Zelensky’s pleas have put Biden in the difficult position of denying an embattled leader what he’s asking for, though the White House insists it is responding rapidly to every request it can accommodate.

When White House press secretary Jen Psaki was asked Friday how Biden had “hardened himself” to watching atrocities unfold in Ukraine without sending US troops to help, she responded forcefully.

“We are not watching; the President is leading the world in responding to this,” she said. “However, he is not going to put US military men and women serving on the front lines of battle and Ukraine to fight Russia. That has never been his plan, never been his policy, and he has no intention of doing that.”

All eyes on Putin’s next moves

Multiple rounds of historically severe sanctions on Russian banks, oligarchs and industries have not yet led Putin to change course, even as they inflicted immediate damage on his country’s economy. As Russia becomes more isolated, and many of its residents leave, some American officials have wondered whether — and how — Putin will lash out.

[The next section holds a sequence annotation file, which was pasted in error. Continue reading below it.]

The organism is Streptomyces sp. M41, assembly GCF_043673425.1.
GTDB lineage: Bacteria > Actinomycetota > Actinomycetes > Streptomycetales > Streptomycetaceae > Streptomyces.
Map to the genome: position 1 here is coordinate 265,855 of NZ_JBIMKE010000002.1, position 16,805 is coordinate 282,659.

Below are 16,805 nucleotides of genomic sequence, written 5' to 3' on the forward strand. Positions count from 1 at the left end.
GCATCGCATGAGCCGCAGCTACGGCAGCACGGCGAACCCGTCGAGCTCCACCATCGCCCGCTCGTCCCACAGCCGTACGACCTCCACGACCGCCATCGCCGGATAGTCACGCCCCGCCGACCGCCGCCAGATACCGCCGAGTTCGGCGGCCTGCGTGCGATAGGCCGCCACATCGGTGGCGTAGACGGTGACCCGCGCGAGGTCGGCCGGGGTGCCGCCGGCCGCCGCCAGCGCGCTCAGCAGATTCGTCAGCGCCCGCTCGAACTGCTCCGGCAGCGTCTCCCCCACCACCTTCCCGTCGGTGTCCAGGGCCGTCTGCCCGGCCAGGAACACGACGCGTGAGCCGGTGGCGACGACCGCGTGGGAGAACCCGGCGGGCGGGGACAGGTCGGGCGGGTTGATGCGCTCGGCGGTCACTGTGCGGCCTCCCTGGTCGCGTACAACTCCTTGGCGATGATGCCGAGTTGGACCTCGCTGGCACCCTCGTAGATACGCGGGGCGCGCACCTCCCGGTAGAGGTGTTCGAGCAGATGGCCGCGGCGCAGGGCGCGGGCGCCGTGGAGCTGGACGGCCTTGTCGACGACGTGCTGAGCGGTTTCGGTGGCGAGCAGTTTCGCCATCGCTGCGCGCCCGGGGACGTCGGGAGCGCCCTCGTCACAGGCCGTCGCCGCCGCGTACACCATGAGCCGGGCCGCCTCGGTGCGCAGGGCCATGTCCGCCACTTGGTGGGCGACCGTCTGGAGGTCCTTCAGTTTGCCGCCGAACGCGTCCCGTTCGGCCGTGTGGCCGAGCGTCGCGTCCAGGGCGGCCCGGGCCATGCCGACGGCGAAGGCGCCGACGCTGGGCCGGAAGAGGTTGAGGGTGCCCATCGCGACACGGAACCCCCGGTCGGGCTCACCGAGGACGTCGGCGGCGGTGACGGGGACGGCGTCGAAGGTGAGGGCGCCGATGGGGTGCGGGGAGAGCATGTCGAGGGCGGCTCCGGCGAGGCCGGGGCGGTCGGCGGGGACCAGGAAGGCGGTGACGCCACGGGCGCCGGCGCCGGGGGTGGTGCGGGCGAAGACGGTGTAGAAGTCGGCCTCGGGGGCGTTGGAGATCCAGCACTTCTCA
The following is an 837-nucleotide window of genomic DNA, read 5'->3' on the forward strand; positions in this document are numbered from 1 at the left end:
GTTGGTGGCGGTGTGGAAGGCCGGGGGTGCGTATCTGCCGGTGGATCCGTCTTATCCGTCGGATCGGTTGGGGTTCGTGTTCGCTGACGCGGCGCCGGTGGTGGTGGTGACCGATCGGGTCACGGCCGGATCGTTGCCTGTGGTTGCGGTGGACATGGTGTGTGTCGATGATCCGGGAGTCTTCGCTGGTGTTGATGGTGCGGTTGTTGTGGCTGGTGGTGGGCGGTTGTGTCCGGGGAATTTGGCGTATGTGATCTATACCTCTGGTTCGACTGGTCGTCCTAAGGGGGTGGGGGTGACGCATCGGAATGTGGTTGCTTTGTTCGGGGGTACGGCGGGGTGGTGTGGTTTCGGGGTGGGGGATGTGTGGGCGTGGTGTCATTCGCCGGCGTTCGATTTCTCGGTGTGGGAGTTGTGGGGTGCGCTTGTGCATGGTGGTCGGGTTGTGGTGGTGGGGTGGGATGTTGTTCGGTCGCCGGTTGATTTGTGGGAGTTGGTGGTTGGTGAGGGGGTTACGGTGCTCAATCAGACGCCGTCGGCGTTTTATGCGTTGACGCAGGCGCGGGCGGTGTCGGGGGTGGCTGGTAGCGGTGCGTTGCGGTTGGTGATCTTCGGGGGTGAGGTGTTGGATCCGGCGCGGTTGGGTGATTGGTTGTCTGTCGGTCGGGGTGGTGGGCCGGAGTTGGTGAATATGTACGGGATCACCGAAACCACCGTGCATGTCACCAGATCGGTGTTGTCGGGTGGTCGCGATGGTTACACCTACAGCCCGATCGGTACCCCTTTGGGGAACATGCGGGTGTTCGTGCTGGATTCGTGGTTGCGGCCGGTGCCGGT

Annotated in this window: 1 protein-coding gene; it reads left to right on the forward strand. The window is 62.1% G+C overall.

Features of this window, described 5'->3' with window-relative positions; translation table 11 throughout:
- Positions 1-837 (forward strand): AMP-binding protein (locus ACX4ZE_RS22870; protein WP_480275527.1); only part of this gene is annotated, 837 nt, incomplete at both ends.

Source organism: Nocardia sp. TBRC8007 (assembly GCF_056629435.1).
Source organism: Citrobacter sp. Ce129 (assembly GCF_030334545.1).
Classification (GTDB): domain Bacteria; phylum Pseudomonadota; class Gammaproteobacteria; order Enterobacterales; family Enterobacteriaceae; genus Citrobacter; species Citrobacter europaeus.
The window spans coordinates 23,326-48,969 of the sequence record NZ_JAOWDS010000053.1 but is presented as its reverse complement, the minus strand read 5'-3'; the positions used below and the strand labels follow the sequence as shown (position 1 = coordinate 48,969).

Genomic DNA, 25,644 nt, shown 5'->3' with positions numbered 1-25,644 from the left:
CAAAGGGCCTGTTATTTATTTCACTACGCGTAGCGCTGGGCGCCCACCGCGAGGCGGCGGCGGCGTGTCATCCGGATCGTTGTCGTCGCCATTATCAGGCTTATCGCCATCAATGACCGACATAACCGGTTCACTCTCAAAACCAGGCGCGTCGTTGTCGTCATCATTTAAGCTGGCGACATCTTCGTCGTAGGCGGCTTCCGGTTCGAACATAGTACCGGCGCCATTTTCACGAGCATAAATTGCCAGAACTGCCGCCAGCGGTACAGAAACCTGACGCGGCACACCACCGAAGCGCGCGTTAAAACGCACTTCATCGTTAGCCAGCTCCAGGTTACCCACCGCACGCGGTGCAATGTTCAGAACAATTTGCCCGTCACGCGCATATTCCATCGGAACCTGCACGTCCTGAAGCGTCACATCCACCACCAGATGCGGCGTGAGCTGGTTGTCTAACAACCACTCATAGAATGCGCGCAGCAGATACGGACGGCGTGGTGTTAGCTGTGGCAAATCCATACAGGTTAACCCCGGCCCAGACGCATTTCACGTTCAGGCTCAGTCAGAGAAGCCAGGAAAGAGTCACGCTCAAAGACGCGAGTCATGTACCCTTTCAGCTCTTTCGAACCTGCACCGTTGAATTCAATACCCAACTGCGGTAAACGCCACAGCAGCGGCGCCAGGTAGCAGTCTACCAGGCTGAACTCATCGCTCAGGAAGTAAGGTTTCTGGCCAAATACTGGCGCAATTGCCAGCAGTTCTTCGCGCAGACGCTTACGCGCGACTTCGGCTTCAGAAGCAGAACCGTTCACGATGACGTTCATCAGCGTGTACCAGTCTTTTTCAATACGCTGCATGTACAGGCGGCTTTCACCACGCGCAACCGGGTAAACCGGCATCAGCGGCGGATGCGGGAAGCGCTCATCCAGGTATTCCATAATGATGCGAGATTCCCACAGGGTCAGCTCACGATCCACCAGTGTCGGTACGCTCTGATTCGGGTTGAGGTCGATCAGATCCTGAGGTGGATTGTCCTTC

“He’s attacking right now because he has a goal. And he’s not going to let up on this goal. He’s not [at] a point in time where he can show this kind of weakness, so he has to keep going,” said Beth Sanner, a former top intelligence official who is now a CNN national security contributor. “So, the question is does he feel confident enough — despite his claims of everything being on track. Clearly, that’s not the case — does he feel comfortable enough that he is on the right track that he just sticks with that, or is he feeling more and more cornered?”

“Some really big choices are coming on what to do on sanctions. Oil and gas sanctions could indeed lead to that backlash. It’s a dilemma at this point,” Sanner said.